Our research explores two interconnected topics: 1. Infectious disease diagnostics using metabolomics for rapid identification of causative bacteria and antibiotic resistance traits. 2. Infectious disease epidemiology using microbial genotyping and spatial models
We have recently commenced metabolomic studies of specimens from humans with severe sepsis and from laboratory mice with experimental infection aiming at early specific detection of bacterial infections and identification of biomarkers for disease severity. The work is collaboration between researchers from the fields of molecular biology, chemistry, bioinformatics and clinicians in infectious diseases.
The figure above shows a multivariate analysis of metabolites in blood samples of humans with severe sepsis. Six patients infected with S. aureus were compared with 10 patients with E. coli. The two infections could easily be distinguished by analysing the metabolome at admission to the Intensive Care Unit. After the start of antibiotic treatment there was a convergence of the metabolomic profiles with time.
High-resolution genotyping is used in our research for studying transmission routes of bacteria and their acquisition of various resistance genes in hospitals, the society, and reservoirs in nature. We are using clinical specimens for doing molecular epidemiology and population genetic studies of infections caused by Escherichia coli, Staphylococcus epidermidis, and Francisella tularensis.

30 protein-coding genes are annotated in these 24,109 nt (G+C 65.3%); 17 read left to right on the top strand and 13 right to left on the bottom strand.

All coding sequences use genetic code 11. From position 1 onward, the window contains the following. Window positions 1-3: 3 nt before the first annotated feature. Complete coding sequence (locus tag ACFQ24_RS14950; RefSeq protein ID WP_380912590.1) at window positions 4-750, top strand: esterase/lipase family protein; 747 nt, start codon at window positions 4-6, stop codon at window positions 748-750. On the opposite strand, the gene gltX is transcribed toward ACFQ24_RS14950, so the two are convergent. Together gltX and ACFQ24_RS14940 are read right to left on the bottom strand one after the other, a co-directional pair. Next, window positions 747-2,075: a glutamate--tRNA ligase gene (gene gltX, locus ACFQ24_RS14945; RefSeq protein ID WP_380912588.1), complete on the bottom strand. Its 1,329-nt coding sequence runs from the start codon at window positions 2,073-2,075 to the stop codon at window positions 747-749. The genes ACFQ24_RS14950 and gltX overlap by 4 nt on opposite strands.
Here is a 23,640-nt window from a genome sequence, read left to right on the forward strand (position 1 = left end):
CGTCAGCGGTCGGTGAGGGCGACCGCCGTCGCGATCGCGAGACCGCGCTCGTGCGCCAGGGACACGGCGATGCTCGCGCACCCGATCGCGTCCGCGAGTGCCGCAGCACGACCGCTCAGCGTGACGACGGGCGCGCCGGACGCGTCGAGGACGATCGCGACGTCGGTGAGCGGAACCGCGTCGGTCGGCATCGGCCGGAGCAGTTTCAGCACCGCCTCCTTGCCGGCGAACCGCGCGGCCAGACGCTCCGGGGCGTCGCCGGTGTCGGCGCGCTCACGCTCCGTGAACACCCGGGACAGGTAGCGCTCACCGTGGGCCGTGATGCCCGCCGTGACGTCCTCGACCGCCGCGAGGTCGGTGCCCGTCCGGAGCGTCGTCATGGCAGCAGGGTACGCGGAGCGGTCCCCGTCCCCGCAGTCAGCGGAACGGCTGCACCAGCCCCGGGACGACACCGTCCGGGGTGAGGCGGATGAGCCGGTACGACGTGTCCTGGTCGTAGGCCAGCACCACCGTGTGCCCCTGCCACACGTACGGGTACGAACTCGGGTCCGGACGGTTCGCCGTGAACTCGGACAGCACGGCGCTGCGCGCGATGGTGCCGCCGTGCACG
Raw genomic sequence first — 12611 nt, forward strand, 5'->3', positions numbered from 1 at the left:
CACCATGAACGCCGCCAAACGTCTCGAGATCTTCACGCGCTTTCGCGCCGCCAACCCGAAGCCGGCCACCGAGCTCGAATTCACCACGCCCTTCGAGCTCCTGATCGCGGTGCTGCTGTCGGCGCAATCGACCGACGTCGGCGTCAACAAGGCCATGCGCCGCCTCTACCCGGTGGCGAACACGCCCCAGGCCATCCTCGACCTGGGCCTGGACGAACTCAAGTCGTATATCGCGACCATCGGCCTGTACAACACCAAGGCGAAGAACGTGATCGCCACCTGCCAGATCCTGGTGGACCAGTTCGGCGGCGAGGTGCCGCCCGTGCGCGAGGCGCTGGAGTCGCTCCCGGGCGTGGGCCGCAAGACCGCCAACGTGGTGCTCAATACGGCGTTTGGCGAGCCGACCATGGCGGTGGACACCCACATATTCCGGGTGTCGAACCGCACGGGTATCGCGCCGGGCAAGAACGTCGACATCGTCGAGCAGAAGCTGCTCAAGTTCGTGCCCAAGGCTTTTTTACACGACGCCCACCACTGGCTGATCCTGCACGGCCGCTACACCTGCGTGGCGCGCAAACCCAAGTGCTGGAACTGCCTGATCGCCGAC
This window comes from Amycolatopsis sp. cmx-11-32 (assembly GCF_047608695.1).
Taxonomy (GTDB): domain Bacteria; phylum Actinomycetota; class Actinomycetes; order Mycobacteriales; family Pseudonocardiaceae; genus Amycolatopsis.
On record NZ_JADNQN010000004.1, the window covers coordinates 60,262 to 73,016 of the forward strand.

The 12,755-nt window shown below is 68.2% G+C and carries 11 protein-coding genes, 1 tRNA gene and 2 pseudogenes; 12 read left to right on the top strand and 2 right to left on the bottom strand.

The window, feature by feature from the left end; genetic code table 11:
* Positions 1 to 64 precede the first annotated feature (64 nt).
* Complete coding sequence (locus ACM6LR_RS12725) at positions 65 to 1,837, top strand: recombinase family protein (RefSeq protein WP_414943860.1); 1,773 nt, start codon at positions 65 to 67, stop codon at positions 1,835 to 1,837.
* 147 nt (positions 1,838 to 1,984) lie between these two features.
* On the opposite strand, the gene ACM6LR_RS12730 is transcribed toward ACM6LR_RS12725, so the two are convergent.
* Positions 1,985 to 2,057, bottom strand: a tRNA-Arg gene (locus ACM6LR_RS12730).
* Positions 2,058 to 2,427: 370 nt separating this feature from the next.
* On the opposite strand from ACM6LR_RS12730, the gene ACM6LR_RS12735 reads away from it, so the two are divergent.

An example analysis is provided in the figure to the left.
548 E. coli isolated from humans with urinary tract infection were characterized by sequencing of 7 gene fragments. The genetic relationship among the bacteria is shown as dots with dot sizes proportional to the number of isolates.
The different colors indicate different variants of resistance genes encoding trimethoprim resistance.
By means of large scale whole genome sequencing of F. tularensis that is causing the disease tularemia, we are tracking the spread of the disease to humans from its sources in nature. Tularemia is a rare disease worldwide making the experience with outbreak investigations very limited. Sweden and the MIMS-environment in particular, however provide excellent opportunities for such investigations. Large outbreaks occur regularly among humans in Sweden. By cooperation with physicians F. tularensis can be isolated from many patients with tularemia. Each isolate can be genome sequenced and correlations made with detailed epidemiological data for finding sources of infection.
Emmanuelle Charpentier took the Nobel Prize in Chemistry
Emmanuelle has been awarded jointly with Jennifer Doudna the 2020 Nobel Prize in Chemistry for discovering the groundbreaking CRISPR-Cas9 gene editing technology. She is a former group leader at MIMS, honorary doctor at Umeå University and former visiting professor at UCMR.